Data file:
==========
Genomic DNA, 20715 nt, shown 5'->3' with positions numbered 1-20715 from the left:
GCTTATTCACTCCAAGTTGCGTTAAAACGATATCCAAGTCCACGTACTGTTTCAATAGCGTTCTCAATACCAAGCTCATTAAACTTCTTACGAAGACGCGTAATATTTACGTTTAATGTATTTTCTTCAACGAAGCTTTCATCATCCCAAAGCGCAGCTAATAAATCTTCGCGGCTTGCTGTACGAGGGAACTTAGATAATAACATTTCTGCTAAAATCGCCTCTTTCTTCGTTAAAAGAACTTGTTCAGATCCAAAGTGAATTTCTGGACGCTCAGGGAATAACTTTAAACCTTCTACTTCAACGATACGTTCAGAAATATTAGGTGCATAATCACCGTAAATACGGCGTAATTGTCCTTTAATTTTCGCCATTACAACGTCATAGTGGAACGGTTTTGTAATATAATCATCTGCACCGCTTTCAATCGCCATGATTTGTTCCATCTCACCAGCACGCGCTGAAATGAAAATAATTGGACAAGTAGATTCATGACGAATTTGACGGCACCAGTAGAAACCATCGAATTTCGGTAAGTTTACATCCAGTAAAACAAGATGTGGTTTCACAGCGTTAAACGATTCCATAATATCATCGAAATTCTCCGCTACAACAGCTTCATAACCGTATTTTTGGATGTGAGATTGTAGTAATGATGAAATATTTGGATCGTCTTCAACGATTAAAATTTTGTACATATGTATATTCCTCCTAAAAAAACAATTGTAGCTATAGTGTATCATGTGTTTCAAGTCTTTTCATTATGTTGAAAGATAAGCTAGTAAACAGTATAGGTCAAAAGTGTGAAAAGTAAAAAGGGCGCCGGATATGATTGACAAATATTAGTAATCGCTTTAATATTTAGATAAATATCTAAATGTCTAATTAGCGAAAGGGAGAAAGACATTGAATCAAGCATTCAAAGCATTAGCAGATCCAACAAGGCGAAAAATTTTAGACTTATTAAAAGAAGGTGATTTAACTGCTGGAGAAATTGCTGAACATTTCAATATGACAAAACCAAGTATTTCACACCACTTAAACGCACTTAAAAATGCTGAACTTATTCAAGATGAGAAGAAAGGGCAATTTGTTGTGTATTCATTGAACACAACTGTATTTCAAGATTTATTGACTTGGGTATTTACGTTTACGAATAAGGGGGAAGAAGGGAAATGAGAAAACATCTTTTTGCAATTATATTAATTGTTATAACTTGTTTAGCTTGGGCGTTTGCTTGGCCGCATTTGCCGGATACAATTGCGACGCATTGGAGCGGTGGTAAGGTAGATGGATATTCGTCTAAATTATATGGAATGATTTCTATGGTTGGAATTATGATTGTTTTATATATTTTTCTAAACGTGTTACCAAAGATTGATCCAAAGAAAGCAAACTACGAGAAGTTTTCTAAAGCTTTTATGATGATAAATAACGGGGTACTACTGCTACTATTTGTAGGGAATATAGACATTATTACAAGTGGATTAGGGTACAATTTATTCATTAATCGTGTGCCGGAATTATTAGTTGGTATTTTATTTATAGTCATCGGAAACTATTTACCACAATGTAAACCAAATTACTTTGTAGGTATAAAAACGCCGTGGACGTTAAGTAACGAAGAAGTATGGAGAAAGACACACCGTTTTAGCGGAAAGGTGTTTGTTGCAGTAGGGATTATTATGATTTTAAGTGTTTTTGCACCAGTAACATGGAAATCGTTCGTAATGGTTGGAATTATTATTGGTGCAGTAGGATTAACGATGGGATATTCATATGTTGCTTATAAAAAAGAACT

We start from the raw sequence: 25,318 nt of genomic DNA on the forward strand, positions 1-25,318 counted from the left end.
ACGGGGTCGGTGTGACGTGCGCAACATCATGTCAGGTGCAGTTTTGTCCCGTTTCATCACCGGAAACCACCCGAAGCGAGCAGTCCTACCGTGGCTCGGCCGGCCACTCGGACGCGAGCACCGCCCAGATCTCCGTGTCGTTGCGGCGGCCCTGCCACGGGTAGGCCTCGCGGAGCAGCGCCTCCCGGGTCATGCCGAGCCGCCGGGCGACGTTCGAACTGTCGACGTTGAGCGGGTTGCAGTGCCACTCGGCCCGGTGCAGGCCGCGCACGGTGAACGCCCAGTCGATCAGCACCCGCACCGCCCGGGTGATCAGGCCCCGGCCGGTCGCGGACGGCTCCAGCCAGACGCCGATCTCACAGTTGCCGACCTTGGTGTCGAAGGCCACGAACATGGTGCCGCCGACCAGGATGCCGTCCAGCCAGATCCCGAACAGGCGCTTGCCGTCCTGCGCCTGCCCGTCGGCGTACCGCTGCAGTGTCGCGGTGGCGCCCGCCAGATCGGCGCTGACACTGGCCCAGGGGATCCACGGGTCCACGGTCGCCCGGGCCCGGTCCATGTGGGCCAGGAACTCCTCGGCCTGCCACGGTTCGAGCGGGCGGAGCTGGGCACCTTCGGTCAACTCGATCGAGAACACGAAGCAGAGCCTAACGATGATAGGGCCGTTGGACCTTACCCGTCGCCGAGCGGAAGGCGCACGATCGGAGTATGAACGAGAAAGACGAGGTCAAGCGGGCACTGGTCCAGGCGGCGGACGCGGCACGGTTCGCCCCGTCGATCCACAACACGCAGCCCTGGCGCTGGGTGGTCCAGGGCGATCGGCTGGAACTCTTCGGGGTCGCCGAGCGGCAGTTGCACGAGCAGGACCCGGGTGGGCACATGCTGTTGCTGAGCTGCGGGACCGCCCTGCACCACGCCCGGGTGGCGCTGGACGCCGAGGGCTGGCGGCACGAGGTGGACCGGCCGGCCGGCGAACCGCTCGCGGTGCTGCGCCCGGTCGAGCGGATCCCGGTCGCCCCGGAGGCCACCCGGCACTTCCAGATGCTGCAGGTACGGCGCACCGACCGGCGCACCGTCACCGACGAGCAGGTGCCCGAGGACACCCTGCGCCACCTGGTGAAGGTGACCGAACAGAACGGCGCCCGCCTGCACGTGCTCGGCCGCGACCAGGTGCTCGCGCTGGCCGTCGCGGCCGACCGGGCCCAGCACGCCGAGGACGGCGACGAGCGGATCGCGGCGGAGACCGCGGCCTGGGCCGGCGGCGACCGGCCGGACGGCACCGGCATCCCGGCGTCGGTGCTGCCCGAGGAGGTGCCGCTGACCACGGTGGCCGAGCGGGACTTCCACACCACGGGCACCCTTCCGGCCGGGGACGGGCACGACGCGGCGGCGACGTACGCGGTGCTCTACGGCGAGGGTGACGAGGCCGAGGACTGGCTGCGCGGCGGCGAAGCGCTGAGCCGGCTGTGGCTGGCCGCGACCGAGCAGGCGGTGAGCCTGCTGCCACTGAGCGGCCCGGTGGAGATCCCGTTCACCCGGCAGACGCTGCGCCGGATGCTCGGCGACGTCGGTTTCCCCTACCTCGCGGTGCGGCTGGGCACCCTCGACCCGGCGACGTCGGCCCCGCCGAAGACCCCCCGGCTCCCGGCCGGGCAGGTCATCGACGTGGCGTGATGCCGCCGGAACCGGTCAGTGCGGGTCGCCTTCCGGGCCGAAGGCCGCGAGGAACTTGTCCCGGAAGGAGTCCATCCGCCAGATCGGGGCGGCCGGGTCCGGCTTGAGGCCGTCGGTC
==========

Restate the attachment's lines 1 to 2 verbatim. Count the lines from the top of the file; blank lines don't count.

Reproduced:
Genomic DNA, 20715 nt, shown 5'->3' with positions numbered 1-20715 from the left:
GCTTATTCACTCCAAGTTGCGTTAAAACGATATCCAAGTCCACGTACTGTTTCAATAGCGTTCTCAATACCAAGCTCATTAAACTTCTTACGAAGACGCGTAATATTTACGTTTAATGTATTTTCTTCAACGAAGCTTTCATCATCCCAAAGCGCAGCTAATAAATCTTCGCGGCTTGCTGTACGAGGGAACTTAGATAATAACATTTCTGCTAAAATCGCCTCTTTCTTCGTTAAAAGAACTTGTTCAGATCCAAAGTGAATTTCTGGACGCTCAGGGAATAACTTTAAACCTTCTACTTCAACGATACGTTCAGAAATATTAGGTGCATAATCACCGTAAATACGGCGTAATTGTCCTTTAATTTTCGCCATTACAACGTCATAGTGGAACGGTTTTGTAATATAATCATCTGCACCGCTTTCAATCGCCATGATTTGTTCCATCTCACCAGCACGCGCTGAAATGAAAATAATTGGACAAGTAGATTCATGACGAATTTGACGGCACCAGTAGAAACCATCGAATTTCGGTAAGTTTACATCCAGTAAAACAAGATGTGGTTTCACAGCGTTAAACGATTCCATAATATCATCGAAATTCTCCGCTACAACAGCTTCATAACCGTATTTTTGGATGTGAGATTGTAGTAATGATGAAATATTTGGATCGTCTTCAACGATTAAAATTTTGTACATATGTATATTCCTCCTAAAAAAACAATTGTAGCTATAGTGTATCATGTGTTTCAAGTCTTTTCATTATGTTGAAAGATAAGCTAGTAAACAGTATAGGTCAAAAGTGTGAAAAGTAAAAAGGGCGCCGGATATGATTGACAAATATTAGTAATCGCTTTAATATTTAGATAAATATCTAAATGTCTAATTAGCGAAAGGGAGAAAGACATTGAATCAAGCATTCAAAGCATTAGCAGATCCAACAAGGCGAAAAATTTTAGACTTATTAAAAGAAGGTGATTTAACTGCTGGAGAAATTGCTGAACATTTCAATATGACAAAACCAAGTATTTCACACCACTTAAACGCACTTAAAAATGCTGAACTTATTCAAGATGAGAAGAAAGGGCAATTTGTTGTGTATTCATTGAACACAACTGTATTTCAAGATTTATTGACTTGGGTATTTACGTTTACGAATAAGGGGGAAGAAGGGAAATGAGAAAACATCTTTTTGCAATTATATTAATTGTTATAACTTGTTTAGCTTGGGCGTTTGCTTGGCCGCATTTGCCGGATACAATTGCGACGCATTGGAGCGGTGGTAAGGTAGATGGATATTCGTCTAAATTATATGGAATGATTTCTATGGTTGGAATTATGATTGTTTTATATATTTTTCTAAACGTGTTACCAAAGATTGATCCAAAGAAAGCAAACTACGAGAAGTTTTCTAAAGCTTTTATGATGATAAATAACGGGGTACTACTGCTACTATTTGTAGGGAATATAGACATTATTACAAGTGGATTAGGGTACAATTTATTCATTAATCGTGTGCCGGAATTATTAGTTGGTATTTTATTTATAGTCATCGGAAACTATTTACCACAATGTAAACCAAATTACTTTGTAGGTATAAAAACGCCGTGGACGTTAAGTAACGAAGAAGTATGGAGAAAGACACACCGTTTTAGCGGAAAGGTGTTTGTTGCAGTAGGGATTATTATGATTTTAAGTGTTTTTGCACCAGTAACATGGAAATCGTTCGTAATGGTTGGAATTATTATTGGTGCAGTAGGATTAACGATGGGATATTCATATGTTGCTTATAAAAAAGAACT